The president’s defenders downplayed the violence as acts of desperation by people who felt lied to by the news media and ignored by their elected representatives. They deflected by drawing false equivalencies about the Democratic Party’s embrace of the Black Lives Matter movement.
Some even tried to dispute that Trump supporters were the perpetrators, suggesting without evidence that far-left activists had infiltrated the crowd.
“To any insincere, fake DC ‘patriots’ used as PLANTS — you will be found out,” wrote Sarah Palin, the Republican Party’s vice-presidential nominee in 2008, who demanded that the news media look into the allegiances of the people who smashed their way into the Capitol.
Palin’s surfacing amid the fury was a reminder that no matter how many Republican officials speak out against Trump’s dangerous insinuations, the party has often looked the other way as grass-roots activists and far-right leaders used militant language and imagery to rally their followers. An early figure in the Tea Party movement, Palin often summoned Revolutionary War metaphors and other phrases in her speeches and social media posts that led critics to accuse her of glorifying violence, like “Don’t retreat, reload.”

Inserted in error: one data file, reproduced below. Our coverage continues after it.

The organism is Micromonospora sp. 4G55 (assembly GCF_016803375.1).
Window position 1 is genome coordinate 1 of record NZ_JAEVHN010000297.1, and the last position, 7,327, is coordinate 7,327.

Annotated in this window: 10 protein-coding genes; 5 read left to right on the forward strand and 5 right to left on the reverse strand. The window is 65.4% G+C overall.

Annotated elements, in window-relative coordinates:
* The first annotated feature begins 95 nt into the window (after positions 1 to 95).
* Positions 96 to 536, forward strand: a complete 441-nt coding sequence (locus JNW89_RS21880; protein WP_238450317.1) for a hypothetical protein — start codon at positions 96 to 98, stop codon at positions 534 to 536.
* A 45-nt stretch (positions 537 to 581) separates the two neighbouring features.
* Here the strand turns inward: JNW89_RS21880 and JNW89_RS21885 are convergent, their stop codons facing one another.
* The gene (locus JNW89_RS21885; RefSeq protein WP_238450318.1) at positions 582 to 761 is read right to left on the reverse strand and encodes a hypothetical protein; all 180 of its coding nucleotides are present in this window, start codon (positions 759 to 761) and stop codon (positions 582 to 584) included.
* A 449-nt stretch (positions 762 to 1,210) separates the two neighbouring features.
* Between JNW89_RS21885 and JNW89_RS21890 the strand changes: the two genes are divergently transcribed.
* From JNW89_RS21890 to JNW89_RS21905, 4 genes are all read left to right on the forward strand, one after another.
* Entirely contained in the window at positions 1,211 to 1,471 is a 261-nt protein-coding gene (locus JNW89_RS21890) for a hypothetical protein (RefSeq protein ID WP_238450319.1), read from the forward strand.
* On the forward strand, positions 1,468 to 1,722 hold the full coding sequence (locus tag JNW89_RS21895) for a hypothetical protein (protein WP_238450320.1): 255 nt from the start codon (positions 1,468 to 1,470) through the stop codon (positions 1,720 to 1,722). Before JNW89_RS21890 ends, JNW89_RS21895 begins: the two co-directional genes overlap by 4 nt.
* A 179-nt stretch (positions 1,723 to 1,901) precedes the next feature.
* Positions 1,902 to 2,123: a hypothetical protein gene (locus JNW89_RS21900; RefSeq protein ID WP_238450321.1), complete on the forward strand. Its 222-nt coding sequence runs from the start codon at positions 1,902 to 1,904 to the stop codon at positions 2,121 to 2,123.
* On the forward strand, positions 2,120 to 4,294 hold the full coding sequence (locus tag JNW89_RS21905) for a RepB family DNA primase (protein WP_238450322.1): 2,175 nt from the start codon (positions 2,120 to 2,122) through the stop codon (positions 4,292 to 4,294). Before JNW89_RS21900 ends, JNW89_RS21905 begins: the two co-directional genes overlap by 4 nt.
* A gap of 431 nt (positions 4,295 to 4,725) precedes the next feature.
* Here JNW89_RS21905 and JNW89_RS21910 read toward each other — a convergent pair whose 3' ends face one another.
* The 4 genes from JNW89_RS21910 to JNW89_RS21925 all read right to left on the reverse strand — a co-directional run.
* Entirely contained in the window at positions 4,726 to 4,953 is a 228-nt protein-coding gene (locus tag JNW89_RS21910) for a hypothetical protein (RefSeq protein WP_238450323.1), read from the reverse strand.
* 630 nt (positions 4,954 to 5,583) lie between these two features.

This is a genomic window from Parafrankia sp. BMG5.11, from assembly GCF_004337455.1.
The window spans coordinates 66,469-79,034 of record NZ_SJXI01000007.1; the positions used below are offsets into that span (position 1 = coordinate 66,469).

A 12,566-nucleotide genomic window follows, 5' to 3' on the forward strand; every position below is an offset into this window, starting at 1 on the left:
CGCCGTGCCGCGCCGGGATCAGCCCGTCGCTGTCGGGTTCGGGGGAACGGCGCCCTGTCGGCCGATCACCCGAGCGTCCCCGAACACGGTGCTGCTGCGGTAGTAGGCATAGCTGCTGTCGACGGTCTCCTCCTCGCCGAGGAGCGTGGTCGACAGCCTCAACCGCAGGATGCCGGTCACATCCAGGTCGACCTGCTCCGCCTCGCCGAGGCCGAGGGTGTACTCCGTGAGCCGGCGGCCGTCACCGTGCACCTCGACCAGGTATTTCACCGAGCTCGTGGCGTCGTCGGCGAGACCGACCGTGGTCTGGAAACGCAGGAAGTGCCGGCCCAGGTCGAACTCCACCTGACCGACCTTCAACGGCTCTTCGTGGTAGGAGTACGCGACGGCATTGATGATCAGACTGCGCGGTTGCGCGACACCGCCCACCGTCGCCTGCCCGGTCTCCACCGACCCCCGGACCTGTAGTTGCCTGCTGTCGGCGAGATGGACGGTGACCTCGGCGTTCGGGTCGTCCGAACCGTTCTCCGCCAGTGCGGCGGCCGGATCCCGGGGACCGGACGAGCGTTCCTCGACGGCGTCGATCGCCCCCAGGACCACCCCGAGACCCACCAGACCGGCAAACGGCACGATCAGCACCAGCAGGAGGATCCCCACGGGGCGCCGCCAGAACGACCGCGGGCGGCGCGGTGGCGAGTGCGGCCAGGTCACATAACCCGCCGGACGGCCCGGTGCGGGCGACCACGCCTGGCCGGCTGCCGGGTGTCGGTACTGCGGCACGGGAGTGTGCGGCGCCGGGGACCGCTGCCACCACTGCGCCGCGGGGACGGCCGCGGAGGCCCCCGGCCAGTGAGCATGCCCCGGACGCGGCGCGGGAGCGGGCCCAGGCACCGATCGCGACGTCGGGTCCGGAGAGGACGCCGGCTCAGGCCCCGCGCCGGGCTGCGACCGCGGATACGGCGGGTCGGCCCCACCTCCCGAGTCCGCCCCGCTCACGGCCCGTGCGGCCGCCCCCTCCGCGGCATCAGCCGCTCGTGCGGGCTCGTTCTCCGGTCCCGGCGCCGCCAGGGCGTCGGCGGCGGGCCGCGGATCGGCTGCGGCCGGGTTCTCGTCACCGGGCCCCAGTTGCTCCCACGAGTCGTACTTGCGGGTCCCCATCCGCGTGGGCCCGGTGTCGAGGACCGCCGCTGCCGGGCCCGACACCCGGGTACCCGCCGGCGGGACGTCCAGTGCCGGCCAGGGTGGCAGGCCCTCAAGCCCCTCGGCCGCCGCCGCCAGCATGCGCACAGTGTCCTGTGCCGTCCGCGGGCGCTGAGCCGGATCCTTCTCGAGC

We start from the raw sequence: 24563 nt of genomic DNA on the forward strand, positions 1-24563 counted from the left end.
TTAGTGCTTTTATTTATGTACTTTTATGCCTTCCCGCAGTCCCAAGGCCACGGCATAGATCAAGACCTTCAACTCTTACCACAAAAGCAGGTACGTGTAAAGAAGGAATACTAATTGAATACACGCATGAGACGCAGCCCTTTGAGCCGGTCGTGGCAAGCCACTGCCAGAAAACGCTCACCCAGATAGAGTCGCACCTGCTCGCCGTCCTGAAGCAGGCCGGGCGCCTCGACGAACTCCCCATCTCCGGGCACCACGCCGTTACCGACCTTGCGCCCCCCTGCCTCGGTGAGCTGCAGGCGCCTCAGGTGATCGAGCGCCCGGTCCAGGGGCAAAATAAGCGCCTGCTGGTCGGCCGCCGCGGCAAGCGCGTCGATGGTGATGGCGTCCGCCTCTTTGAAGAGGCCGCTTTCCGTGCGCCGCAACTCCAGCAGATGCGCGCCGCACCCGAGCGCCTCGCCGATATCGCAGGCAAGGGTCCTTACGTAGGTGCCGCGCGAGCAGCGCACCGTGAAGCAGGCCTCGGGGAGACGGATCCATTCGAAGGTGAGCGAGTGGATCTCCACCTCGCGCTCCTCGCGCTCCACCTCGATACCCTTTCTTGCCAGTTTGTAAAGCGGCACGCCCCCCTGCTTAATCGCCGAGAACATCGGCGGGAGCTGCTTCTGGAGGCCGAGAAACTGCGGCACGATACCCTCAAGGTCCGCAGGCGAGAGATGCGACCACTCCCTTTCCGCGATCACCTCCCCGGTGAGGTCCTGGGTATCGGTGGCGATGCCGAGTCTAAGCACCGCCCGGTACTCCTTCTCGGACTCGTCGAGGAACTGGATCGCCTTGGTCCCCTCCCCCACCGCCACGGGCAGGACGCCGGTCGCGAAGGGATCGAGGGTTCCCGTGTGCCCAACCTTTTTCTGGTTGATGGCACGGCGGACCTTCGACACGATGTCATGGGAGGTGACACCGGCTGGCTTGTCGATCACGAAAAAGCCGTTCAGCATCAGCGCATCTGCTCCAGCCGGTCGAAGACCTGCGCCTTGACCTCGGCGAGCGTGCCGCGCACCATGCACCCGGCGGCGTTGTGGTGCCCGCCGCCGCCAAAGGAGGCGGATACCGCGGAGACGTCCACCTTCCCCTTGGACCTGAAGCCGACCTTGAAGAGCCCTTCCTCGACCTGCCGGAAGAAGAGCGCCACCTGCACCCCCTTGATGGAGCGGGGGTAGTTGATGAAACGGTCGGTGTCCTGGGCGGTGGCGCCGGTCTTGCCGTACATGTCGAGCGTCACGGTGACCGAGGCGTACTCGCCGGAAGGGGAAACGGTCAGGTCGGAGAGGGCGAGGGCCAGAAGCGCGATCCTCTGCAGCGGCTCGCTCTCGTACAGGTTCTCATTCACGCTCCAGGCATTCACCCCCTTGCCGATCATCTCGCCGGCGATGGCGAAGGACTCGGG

Many Trump sympathizers tried to shift the focus away from the mob scene in Washington and revive months-old stories about the fires and looting that accompanied some protests over police brutality after the killing of George Floyd in May.
The Fox News host Laura Ingraham urged people not to rush to judgment about the demonstrators as a whole — a kind of generosity she and many other conservatives hardly displayed when describing the millions of Americans who protested peacefully last summer. Ingraham described speaking to pro-Trump demonstrators on Wednesday “who are extremely upset that they are being lumped in with individuals who would break windows.”
A good number of the president’s followers seem likely to continue to reward aggressive and over-the-line conduct — and even expect it — well after he leaves the White House.
“He’s not going away,” said Frank Luntz, a Republican strategist who has been critical of Trump. Luntz said he believed the president had given every indication that he intends to remain active in Republican primaries.
“He’s going to make the next four years a nightmare for the G.O.P.,” Luntz said.